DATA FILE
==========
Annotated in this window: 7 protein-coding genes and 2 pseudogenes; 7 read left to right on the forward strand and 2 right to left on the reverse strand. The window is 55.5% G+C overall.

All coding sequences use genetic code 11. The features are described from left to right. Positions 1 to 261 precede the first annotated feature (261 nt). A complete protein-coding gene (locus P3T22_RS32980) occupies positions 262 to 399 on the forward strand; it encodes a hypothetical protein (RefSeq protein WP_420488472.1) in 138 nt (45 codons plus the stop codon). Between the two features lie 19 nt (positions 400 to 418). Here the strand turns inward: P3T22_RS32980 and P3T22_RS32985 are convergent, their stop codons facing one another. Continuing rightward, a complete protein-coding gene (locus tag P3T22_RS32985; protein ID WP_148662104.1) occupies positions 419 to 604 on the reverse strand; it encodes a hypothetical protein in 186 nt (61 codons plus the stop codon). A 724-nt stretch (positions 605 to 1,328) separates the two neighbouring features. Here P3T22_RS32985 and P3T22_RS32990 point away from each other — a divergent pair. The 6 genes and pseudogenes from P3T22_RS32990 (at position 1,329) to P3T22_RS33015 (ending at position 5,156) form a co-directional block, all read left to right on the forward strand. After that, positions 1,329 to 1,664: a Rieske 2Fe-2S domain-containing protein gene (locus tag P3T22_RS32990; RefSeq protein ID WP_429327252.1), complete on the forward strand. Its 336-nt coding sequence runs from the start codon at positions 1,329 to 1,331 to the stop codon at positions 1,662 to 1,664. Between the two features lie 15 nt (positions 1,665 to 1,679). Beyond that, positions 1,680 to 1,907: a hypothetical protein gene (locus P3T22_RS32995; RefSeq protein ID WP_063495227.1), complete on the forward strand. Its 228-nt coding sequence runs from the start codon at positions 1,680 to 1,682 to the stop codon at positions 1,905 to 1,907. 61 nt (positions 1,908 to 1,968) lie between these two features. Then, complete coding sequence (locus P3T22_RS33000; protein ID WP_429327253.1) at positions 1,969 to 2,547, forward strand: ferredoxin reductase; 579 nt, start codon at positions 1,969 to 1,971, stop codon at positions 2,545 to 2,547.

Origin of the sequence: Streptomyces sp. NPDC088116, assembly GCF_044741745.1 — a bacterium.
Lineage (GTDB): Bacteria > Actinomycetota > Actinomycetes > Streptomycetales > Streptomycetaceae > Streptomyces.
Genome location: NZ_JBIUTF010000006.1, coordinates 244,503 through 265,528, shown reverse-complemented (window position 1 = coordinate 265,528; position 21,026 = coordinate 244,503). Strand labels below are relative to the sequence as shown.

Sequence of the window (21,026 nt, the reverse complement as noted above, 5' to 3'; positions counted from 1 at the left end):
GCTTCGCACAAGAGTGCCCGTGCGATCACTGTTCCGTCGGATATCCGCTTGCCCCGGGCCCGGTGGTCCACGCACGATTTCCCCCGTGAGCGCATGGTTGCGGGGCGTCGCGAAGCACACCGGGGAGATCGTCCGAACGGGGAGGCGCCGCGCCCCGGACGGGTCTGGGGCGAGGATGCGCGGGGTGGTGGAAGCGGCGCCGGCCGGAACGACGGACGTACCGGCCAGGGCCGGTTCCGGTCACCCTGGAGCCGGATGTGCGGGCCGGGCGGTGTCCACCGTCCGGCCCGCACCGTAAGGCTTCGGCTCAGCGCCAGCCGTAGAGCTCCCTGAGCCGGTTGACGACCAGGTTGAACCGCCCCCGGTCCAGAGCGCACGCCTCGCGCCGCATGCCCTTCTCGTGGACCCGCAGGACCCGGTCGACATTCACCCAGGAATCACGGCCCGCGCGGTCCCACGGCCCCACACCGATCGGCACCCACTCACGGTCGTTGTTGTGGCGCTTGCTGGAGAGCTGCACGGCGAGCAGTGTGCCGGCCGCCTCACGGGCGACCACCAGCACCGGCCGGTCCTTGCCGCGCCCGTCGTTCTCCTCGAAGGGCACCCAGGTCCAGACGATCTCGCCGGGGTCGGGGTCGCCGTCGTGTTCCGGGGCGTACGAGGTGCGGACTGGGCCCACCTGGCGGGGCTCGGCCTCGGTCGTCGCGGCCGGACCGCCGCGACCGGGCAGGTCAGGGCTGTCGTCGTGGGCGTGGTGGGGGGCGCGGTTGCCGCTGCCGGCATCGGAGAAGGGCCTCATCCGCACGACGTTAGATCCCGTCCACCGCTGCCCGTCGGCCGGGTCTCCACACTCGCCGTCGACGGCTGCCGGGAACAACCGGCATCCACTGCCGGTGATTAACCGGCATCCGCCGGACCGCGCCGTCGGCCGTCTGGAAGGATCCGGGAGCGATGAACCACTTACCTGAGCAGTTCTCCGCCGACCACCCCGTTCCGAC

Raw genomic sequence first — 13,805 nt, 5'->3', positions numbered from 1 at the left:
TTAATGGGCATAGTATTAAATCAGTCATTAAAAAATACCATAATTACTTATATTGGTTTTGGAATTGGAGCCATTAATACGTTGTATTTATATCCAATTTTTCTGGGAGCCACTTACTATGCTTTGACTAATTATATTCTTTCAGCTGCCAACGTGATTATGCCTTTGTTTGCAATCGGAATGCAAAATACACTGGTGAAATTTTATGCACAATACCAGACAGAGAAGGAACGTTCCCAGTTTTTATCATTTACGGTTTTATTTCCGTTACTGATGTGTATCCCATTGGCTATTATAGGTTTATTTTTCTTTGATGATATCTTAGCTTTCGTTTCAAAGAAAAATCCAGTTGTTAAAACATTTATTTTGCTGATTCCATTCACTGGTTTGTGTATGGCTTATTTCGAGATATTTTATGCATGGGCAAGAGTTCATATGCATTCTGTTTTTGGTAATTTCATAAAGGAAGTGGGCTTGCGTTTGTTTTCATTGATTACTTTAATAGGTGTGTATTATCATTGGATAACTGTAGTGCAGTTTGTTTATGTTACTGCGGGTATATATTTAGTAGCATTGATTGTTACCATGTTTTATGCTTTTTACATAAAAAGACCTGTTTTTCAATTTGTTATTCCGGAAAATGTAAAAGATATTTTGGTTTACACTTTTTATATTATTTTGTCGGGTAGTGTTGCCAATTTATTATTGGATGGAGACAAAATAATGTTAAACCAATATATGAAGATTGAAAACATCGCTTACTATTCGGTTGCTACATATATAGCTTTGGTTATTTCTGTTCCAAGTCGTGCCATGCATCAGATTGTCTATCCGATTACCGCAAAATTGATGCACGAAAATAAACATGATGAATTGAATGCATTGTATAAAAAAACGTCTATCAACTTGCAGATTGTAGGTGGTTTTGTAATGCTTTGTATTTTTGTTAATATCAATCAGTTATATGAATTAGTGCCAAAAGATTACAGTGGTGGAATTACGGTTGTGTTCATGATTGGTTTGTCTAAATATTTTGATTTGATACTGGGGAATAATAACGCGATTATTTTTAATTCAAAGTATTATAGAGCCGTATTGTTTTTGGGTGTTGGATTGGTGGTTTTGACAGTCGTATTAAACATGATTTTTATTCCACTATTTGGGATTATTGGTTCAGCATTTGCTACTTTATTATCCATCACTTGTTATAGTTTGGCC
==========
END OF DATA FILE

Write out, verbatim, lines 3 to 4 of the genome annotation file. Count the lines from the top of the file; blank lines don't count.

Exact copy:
Origin of the sequence: Streptomyces sp. NPDC088116, assembly GCF_044741745.1 — a bacterium.
Lineage (GTDB): Bacteria > Actinomycetota > Actinomycetes > Streptomycetales > Streptomycetaceae > Streptomyces.